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Cambridge, Mass. immersion school

August 30, 2012
Interesting that they extend the school day by two hours. I wonder how they managed to pull that off, in most district you would run afoul of union rules.
By MICHELLE LIU
Credit tanlaoshi/youtube
Szu-Ming Li teaches her students in the King Chinese Immersion program.

20 percent. That’s the percentage of people in the United States that are bilingual. According to a U.S. Census Bureau report, the number of people 5 and older who speak a language besides English at home has more than doubled in the last 30 years.

In the United States, as more and more people are learning a new language, it’s become apparent that a trend is also growing in immersion schools and programs across the country. In 2006, there were a little more than 250 immersion schools in the country. In 2011, that number grew to 448.

Massachusetts has 16 immersion programs, and two are in Mandarin Chinese. Pioneer Valley Chinese Immersion Charter School in Hadley is the only Chinese immersion school in New England

Please see more here.

2 Comments leave one →
  1. CambridgeTeacher permalink
    August 30, 2012 7:58 pm

    I am a teacher at the King School in Cambridge. Our faculty unanimously voted to expand our school day seven years ago, well before this immersion program was implemented. We made that choice because we felt that critical academic areas, particularly science were shortchanged during a typical school day. Additionally, our eight hour day allows for music and art instruction as well as daily recess and opportunities for intervention and enrichment. The immersion program benefits from an expanded day that was already in place and serving students well.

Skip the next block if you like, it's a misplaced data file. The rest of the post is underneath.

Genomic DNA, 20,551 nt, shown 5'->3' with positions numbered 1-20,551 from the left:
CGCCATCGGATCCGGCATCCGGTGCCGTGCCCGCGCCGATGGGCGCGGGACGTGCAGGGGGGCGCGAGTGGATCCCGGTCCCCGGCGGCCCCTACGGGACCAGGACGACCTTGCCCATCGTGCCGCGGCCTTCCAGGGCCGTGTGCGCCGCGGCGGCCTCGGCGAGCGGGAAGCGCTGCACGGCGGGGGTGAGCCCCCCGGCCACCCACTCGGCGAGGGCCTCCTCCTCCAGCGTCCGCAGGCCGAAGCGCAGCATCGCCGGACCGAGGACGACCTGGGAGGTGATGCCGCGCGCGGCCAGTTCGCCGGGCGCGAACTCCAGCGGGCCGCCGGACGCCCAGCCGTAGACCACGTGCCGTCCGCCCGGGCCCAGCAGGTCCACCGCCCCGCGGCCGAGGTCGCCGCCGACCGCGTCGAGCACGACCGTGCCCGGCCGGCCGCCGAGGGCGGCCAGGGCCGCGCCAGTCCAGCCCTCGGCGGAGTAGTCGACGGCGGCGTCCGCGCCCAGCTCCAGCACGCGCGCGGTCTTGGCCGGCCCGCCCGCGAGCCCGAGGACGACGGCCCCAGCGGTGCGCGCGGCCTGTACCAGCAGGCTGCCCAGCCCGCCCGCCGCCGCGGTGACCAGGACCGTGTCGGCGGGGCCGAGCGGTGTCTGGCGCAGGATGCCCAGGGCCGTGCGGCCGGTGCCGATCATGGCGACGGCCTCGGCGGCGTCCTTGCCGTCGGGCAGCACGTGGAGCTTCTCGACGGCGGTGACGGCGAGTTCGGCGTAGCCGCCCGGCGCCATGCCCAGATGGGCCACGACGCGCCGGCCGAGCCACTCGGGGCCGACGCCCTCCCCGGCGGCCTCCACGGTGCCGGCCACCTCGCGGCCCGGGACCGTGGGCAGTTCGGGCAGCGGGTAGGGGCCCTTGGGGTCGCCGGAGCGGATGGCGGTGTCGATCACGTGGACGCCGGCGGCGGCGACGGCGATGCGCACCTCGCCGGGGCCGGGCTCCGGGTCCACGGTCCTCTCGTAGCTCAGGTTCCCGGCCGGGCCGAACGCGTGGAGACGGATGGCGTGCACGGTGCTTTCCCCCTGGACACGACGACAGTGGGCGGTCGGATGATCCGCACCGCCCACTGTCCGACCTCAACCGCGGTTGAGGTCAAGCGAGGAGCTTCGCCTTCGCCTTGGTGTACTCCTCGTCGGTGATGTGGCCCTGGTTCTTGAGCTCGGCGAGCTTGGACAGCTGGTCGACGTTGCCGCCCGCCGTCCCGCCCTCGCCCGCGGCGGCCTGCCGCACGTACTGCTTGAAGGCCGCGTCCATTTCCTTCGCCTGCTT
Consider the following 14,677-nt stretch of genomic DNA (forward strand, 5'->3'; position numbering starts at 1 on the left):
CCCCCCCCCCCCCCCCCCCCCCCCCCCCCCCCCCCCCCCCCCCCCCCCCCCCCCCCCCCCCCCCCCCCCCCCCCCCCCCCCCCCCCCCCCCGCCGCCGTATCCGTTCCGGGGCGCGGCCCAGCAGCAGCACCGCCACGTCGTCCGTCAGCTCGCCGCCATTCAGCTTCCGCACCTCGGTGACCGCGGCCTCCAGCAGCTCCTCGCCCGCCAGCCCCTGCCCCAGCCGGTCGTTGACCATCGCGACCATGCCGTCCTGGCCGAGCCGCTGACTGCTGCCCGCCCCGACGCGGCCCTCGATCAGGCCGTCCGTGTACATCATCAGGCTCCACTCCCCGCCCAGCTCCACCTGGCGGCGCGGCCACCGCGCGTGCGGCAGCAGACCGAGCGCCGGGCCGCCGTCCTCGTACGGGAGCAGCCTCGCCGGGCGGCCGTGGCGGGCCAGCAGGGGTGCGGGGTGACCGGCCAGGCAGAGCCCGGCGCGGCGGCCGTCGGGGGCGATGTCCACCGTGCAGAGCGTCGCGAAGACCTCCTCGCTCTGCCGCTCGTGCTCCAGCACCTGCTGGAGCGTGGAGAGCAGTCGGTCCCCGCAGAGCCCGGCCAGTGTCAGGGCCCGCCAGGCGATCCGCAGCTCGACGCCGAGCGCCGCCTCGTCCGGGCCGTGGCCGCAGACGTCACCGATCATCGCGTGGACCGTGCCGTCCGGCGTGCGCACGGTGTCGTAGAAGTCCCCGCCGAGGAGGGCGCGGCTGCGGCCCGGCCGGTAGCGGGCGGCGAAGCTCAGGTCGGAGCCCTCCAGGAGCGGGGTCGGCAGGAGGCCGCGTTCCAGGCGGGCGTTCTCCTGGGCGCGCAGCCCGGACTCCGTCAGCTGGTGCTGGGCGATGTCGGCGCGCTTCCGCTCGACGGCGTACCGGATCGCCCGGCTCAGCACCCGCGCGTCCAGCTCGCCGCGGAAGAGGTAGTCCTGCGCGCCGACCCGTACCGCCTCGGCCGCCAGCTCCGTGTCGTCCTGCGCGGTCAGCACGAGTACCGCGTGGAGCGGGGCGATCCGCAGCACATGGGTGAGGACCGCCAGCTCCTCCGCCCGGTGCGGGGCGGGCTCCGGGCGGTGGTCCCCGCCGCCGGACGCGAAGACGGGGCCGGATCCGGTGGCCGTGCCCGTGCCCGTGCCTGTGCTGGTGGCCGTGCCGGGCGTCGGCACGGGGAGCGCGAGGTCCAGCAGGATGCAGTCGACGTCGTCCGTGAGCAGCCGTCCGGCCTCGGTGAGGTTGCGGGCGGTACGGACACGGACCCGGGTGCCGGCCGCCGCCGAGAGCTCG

• elizabethweise permalink*
      August 30, 2012 8:09 pm

      That sounds like a wonderful school. Having school end at 2:40 never has made sense to me, the parents are all still at work and it’s a mad scramble to find something for our kids to do between then the bell rings and the parents are done. How wonderful to know they’re actually learning, and probably in a less hurried and more relaxed way than shorter-day schools are capable of. Which I’m sure makes it more fun for the kids in the end.

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